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Everyone who manufactures, imports, supplies, retails and trades gas appliances or fittings in New Zealand must ensure their products comply with its established regulatory framework. This applies whether the appliances or fittings are imported or domestically produced.
Who must comply?
Importers or manufacturers of gas appliances must ensure their appliances meet the safety obligations. Suppliers should note that appliances supplied by both electricity and gas will have obligations under both the electricity and gas regulations. For instance, a gas water heater that needs an electrical supply is both a gas appliance and an electrical appliance.
In addition, there are obligations in regard to Electromagnetic Compatibility (EMC) and energy efficiency in some appliances. Details on EMC and energy efficiency requirements may be found at the following websites respectively:
Who is a supplier?
A supplier is anyone who imports, manufacturers, trades, retails or otherwise supplies gas products in New Zealand. Supply is defined in the Gas (Safety and Measurement) Regulations 2010(external link) as “supply (or resupply) by way of gift, sale, exchange, lease, hire, or hire purchase”.
A supplier includes:
- a New Zealand manufacturer who makes any gas product for supply in New Zealand
- an importer of gas products intended for supply in New Zealand
- a distributor, wholesaler, retailer or trader, including online, or private individual selling gas products in New Zealand
- an authorised agent, resident in New Zealand, acting on behalf of a supplier to New Zealand.
The regulations explicitly state that the obligations on appliance importers also apply to persons who import gas installations such as caravans.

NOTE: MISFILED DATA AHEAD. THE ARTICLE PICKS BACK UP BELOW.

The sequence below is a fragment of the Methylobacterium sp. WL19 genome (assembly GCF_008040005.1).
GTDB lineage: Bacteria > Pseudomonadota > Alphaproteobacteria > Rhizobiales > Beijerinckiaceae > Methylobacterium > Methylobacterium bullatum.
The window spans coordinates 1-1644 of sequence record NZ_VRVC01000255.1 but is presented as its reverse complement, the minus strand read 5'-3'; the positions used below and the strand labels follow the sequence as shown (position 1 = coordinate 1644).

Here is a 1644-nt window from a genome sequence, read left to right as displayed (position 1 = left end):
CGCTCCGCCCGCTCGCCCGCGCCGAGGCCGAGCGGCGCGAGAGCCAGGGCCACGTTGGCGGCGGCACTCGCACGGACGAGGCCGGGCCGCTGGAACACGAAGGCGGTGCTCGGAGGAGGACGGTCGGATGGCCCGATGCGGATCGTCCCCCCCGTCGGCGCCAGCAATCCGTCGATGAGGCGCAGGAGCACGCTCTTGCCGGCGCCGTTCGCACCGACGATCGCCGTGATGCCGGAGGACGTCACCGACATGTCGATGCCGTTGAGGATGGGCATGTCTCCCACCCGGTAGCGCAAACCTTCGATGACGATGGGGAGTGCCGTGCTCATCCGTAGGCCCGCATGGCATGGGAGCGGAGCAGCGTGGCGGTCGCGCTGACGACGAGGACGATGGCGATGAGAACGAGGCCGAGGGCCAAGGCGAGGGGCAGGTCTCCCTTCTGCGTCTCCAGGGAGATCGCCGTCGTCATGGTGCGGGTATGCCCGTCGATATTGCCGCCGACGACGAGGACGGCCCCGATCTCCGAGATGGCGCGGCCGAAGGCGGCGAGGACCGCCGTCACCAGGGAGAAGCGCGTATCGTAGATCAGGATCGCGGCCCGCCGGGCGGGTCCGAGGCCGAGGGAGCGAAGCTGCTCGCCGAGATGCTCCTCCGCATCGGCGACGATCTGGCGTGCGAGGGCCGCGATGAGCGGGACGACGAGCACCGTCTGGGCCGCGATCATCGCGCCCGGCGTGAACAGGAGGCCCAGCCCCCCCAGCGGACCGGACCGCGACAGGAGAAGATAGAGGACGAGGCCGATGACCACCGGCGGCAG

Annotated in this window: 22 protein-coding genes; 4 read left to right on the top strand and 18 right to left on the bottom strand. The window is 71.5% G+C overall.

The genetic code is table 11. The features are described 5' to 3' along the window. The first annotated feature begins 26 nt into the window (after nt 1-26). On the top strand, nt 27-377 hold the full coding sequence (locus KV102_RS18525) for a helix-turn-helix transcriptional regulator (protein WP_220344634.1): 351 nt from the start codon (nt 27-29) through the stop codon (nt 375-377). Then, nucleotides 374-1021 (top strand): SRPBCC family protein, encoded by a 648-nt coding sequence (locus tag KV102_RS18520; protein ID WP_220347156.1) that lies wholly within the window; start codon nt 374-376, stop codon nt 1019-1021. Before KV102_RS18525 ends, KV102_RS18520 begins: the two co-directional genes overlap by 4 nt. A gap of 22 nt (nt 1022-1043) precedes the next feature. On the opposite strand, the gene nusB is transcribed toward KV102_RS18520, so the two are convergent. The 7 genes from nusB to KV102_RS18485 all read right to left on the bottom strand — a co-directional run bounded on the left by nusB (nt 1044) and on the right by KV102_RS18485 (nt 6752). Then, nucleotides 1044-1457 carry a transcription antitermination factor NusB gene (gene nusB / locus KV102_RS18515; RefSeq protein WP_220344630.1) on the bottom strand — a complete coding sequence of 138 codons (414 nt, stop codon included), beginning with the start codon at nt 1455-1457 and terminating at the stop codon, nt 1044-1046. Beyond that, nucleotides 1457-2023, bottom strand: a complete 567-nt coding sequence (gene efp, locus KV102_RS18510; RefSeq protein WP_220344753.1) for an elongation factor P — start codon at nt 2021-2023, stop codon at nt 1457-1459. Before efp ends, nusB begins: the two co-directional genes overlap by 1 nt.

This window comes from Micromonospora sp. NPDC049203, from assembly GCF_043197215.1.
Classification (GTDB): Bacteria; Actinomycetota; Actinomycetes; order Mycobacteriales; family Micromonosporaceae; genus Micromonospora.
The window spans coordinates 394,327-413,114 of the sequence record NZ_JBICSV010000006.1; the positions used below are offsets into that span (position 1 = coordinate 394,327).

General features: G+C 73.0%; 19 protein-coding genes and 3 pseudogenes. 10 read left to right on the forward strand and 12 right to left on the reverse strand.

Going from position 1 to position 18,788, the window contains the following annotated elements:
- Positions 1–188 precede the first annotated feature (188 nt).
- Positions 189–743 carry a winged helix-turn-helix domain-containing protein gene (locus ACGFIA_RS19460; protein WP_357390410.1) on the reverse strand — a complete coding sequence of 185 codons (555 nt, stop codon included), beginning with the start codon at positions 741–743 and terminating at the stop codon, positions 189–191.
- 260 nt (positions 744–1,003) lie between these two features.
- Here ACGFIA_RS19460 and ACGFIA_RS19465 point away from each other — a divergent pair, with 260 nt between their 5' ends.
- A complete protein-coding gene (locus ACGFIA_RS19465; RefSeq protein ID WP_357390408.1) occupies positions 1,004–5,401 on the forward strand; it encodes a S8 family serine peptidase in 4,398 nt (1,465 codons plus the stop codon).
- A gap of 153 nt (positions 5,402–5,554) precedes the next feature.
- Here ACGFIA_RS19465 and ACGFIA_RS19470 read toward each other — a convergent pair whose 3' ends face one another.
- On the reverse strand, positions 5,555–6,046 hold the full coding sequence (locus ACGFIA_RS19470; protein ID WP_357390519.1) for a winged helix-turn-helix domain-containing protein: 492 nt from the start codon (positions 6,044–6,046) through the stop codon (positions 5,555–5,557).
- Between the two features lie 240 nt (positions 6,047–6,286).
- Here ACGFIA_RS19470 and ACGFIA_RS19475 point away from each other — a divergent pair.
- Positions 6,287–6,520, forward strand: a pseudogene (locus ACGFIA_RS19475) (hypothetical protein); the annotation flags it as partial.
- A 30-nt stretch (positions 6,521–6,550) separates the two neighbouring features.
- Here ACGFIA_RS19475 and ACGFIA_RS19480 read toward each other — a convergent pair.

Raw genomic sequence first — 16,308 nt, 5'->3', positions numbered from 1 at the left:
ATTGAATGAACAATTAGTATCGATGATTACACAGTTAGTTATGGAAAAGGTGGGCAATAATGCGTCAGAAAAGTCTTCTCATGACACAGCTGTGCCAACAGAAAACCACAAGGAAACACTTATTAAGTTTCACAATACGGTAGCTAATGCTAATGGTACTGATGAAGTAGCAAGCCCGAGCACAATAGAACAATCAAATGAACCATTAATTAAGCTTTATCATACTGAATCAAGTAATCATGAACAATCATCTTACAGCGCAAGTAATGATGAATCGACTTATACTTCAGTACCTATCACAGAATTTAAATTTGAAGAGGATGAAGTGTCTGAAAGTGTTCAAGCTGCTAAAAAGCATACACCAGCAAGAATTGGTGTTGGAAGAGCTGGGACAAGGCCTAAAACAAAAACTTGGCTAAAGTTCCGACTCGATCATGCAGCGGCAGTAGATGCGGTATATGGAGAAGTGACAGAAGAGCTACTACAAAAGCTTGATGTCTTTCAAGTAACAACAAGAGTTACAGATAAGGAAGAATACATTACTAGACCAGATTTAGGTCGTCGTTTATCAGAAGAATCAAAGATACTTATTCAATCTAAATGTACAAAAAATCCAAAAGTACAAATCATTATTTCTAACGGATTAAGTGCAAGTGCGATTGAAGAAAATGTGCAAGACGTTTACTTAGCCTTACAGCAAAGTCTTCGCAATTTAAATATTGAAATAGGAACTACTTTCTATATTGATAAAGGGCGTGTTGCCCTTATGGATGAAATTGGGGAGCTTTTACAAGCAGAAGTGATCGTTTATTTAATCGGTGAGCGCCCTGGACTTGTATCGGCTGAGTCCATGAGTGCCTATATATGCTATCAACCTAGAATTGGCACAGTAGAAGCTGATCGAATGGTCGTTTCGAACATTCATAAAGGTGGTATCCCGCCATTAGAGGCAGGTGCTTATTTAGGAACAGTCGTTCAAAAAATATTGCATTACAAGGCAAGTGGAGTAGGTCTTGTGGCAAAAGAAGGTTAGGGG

Distributors and retailers should check that compliance requirements have been met before offering products for sale.
It is illegal to sell gas appliances that are in an unsafe condition.
require all gas products to be safe, often to a specified standard and for their construction and maintenance to meet the specified requirements.
They also require any person to ensure as far as reasonably practicable that gas products prevent serious harm.
The Regulations identify certain features or circumstances that cause products to be unsafe.
All products must comply with a general requirement to be safe.
Gas appliances must also be certified in accordance with a recognised certification regime. Exceptions to this are appliances that have a design capacity to consume 60,000 megajoules or more of gas energy per hour and gas appliances or fittings that are endorsed under Regulation 57(external link).
The regulations provide for prohibition(external link) of specific product that does not meet essential safety requirements.
In addition to essential safety requirements there are special regulatory controls relating to the supply of gas products listed as being declared articles.
There are provisions that apply to the supply of second hand appliances within New Zealand.
Gas products in use must meet the requirements of operational safety.
Where instructions are required to safely install and/or use gas products, these must be in English and provided by the supplier.
Gas products that met the regulatory requirements at the time of manufacture or import are not considered to be unsafe just because of changes in regulatory safety requirements. If an appliance type or model becomes unsafe or subsequently considered to be unsafe, that specific type or model would be formally prohibited.